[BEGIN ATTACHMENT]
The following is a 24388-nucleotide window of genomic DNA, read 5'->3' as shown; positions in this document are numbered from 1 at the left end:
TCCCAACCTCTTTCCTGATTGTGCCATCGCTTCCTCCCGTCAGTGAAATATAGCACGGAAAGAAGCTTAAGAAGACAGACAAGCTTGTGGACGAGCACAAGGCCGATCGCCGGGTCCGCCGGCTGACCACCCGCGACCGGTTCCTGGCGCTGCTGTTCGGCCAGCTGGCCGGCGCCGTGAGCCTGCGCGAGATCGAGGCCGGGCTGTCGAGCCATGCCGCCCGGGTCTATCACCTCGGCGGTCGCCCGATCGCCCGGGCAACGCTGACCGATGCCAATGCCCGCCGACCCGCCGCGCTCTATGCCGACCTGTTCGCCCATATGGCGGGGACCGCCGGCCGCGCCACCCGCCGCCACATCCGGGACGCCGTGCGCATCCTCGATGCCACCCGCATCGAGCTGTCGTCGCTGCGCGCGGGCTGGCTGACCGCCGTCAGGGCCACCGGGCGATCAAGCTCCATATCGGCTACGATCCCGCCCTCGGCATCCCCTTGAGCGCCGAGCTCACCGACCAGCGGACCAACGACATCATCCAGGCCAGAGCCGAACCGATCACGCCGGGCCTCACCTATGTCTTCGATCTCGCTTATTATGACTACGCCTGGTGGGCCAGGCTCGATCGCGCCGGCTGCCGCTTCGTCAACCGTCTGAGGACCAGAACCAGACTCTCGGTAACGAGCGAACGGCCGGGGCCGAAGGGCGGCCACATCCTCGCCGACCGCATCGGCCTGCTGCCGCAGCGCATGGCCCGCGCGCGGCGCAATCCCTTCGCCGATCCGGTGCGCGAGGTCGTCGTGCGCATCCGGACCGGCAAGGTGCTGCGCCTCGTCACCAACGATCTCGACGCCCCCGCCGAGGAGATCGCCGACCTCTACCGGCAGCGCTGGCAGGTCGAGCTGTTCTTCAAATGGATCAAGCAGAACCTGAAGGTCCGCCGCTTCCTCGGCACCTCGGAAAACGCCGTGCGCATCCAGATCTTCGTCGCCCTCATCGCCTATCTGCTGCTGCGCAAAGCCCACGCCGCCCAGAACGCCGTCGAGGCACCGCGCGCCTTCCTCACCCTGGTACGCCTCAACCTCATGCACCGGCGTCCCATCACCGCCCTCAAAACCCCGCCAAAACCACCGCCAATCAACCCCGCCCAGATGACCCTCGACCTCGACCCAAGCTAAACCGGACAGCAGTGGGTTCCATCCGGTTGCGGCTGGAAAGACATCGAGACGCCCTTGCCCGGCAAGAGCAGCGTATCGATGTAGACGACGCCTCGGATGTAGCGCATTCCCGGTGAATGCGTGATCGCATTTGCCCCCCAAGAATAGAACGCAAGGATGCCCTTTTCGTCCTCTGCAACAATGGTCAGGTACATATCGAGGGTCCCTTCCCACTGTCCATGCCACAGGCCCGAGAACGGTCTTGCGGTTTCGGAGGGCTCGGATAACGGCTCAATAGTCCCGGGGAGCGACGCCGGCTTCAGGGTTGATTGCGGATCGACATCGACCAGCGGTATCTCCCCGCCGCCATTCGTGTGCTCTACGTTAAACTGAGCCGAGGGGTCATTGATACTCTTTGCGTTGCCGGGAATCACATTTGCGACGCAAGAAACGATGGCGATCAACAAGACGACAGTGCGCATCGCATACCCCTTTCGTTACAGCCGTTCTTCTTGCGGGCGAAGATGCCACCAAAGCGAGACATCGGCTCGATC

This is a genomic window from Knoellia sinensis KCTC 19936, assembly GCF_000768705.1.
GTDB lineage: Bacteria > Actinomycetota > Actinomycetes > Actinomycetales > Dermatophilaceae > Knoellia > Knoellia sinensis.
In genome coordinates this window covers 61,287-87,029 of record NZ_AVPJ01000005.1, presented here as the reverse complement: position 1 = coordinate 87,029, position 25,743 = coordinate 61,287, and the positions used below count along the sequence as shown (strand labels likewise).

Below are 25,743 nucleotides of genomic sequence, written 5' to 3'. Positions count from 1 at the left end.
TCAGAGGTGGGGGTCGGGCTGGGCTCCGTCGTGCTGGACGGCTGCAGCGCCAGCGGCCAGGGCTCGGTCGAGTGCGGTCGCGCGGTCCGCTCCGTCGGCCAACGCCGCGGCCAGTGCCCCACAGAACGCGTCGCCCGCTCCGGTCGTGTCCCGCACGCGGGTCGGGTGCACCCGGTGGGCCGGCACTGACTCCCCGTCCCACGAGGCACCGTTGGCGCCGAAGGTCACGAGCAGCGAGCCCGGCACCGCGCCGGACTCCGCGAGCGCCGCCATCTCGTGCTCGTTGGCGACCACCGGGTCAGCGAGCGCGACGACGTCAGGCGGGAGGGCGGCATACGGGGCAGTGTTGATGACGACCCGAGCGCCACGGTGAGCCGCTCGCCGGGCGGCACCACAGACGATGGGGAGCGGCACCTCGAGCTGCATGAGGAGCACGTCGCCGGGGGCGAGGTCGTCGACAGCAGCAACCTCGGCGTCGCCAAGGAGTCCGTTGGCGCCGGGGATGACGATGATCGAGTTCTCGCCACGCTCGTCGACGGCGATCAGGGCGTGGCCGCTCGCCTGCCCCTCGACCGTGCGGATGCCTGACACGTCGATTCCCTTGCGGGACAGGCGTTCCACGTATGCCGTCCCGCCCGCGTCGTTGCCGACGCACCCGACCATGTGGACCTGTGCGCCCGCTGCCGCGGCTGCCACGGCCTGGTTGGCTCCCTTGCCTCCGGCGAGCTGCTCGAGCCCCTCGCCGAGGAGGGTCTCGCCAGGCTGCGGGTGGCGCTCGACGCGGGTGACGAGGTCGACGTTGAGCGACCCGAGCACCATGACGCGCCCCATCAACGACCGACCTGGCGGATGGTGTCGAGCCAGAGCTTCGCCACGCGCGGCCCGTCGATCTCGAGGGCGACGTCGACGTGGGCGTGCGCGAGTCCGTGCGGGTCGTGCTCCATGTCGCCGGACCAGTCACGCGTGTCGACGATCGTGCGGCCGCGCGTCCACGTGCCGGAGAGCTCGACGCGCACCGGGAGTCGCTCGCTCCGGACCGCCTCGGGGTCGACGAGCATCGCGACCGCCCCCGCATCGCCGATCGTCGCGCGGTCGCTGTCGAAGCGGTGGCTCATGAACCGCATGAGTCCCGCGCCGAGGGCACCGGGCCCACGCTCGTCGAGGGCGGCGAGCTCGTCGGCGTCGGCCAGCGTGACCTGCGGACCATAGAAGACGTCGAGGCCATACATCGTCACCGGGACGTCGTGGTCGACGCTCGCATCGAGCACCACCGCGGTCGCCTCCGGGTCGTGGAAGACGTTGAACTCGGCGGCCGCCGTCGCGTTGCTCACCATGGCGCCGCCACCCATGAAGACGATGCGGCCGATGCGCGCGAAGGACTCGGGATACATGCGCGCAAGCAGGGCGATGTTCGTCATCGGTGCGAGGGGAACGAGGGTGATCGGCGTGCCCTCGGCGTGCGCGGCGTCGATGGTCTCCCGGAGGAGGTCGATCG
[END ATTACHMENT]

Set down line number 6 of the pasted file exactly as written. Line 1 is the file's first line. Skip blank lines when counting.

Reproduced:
Below are 25,743 nucleotides of genomic sequence, written 5' to 3'. Positions count from 1 at the left end.